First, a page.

Working with Immigration LawyersBecause the laws and bureaucracy can be so complex, many people hire an immigration lawyer to help them through the legal maze. However, it is very important to make sure that you hire a reputable lawyer. There are many examples of fraudulent lawyers who have taken thousands of dollars from hopeful immigrants. In the U.S., the lawyer must be in good standing with the “bar” (governing authority) of a U.S. state. Be sure and ask to see the lawyer’s current attorney license, write down the lawyer’s admission number, and then call the state authority to verify this information. Lawyers are required by law to disclose this information. Don’t pay any legal fees until this information has been verified.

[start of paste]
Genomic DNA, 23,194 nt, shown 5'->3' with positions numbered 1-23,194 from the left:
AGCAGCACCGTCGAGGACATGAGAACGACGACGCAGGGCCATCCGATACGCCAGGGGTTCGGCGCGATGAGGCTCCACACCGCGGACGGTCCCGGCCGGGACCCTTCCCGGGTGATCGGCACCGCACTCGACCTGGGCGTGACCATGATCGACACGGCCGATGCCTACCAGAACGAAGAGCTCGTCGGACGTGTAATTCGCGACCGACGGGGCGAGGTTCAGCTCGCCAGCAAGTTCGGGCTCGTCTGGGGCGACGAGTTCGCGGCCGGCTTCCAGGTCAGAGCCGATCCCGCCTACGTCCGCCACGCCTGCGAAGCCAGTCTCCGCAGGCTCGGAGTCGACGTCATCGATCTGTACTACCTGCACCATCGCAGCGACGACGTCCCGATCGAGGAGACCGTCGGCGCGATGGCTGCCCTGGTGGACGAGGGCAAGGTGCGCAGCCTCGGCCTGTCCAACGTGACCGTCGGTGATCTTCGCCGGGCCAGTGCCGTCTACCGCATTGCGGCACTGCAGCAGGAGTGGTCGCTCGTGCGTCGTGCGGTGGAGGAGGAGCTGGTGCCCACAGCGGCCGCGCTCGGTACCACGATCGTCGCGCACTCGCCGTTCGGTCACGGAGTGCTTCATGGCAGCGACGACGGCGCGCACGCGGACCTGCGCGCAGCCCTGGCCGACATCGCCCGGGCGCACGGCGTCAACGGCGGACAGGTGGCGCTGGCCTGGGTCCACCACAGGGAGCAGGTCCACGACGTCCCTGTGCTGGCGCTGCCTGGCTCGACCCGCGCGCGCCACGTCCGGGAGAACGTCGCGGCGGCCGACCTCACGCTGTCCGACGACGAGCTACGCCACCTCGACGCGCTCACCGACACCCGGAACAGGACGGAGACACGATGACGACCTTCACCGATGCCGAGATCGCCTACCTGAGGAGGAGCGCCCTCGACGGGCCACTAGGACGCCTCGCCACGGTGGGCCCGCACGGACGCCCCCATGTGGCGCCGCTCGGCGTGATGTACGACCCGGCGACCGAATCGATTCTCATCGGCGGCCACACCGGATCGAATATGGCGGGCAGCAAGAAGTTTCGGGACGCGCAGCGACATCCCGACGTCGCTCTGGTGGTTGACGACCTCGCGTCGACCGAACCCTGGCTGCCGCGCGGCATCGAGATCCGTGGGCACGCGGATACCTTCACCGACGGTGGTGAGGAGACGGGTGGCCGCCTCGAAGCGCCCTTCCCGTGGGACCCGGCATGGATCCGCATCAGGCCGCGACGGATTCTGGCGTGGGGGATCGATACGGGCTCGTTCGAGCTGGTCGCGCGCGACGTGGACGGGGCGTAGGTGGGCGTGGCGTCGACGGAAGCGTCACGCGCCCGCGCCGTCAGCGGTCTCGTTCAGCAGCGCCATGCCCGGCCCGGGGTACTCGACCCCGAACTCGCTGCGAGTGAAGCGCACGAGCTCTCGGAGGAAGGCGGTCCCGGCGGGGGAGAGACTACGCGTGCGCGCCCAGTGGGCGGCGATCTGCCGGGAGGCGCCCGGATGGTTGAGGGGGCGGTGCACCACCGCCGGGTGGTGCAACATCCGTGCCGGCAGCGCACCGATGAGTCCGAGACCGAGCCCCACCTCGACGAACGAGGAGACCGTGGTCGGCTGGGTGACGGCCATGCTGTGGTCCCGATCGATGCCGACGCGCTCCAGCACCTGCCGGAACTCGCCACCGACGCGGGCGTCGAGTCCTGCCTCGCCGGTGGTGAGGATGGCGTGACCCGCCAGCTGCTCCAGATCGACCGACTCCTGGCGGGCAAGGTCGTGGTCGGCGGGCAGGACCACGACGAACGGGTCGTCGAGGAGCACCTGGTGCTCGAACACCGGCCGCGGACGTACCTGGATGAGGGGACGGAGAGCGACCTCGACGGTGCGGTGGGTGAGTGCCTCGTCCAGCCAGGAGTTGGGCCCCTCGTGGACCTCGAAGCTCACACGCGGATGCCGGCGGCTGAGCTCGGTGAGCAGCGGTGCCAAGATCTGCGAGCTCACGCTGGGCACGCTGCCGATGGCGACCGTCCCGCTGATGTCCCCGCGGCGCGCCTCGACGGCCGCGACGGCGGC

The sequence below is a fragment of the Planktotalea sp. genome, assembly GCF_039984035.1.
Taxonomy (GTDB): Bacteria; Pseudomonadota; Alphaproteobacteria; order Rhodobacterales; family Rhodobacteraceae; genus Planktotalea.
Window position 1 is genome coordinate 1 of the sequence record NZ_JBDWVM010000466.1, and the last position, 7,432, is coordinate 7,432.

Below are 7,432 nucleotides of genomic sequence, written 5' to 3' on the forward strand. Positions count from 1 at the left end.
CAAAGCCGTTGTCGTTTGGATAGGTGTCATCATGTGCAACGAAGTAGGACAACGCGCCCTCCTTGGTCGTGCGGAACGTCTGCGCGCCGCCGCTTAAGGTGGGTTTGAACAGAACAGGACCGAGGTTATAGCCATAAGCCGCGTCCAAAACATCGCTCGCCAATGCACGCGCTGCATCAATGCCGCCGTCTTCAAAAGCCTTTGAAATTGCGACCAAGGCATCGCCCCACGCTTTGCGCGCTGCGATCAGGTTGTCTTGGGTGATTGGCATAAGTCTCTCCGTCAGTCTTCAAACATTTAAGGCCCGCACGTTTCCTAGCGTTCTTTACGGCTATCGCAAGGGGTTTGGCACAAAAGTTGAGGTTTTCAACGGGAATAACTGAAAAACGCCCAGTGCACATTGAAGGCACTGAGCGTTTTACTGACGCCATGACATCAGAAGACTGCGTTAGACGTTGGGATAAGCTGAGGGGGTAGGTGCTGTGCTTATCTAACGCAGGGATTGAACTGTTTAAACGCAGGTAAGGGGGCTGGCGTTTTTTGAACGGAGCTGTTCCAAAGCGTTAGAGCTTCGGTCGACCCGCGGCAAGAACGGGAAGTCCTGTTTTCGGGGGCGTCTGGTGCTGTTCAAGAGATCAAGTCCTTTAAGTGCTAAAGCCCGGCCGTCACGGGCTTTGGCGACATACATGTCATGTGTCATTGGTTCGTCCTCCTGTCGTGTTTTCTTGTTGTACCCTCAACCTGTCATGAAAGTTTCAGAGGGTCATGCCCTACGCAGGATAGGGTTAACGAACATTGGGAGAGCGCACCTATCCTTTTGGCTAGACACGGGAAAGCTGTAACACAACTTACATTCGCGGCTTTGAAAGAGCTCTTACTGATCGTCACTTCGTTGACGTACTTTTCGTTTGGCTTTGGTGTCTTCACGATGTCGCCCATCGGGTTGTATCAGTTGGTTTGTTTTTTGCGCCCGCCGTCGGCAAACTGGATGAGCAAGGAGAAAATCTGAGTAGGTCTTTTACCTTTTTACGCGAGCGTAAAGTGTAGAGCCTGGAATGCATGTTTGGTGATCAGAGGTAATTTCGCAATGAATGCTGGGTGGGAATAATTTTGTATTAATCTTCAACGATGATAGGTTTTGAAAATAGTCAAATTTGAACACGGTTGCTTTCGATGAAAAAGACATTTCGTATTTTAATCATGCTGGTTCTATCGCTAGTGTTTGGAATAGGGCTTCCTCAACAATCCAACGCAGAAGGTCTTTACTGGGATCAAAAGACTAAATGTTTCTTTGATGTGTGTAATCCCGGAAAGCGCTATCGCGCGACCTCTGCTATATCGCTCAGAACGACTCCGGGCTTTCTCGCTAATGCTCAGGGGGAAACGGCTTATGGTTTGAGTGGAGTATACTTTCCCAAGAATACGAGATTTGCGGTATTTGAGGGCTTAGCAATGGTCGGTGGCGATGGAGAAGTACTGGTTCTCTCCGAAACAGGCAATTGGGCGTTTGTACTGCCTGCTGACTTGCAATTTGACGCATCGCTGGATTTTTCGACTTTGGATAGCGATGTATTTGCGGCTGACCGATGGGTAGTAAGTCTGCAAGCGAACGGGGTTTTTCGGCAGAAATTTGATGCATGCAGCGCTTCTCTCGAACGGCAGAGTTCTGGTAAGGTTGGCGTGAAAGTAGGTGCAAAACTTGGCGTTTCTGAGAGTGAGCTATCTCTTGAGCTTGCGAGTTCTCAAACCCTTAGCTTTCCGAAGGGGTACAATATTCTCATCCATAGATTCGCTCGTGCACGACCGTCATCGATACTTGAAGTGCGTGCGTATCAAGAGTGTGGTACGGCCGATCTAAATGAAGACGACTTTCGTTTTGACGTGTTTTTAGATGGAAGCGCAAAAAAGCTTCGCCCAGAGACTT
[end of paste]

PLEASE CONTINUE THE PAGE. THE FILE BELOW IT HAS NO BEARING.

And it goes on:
In addition, for a lawyer to represent you in the immigration process, they must work for an organization or law firm that is accredited by the USCIS. Therefore you should also ask to see a copy of the lawyer’s Board of Immigration Appeals decision (BIA). The Executive Office of Immigration Review, under the Department of Justice, maintains a current list of law firms that have USCIS accreditation.
There are numerous charity organizations that provide free or low-cost legal services to hopeful immigrants. In most cases, they work to help people who are fleeing harsh political and war conditions in another country, or those who have extreme difficulties in the U.S.
Author: Glenn McMahan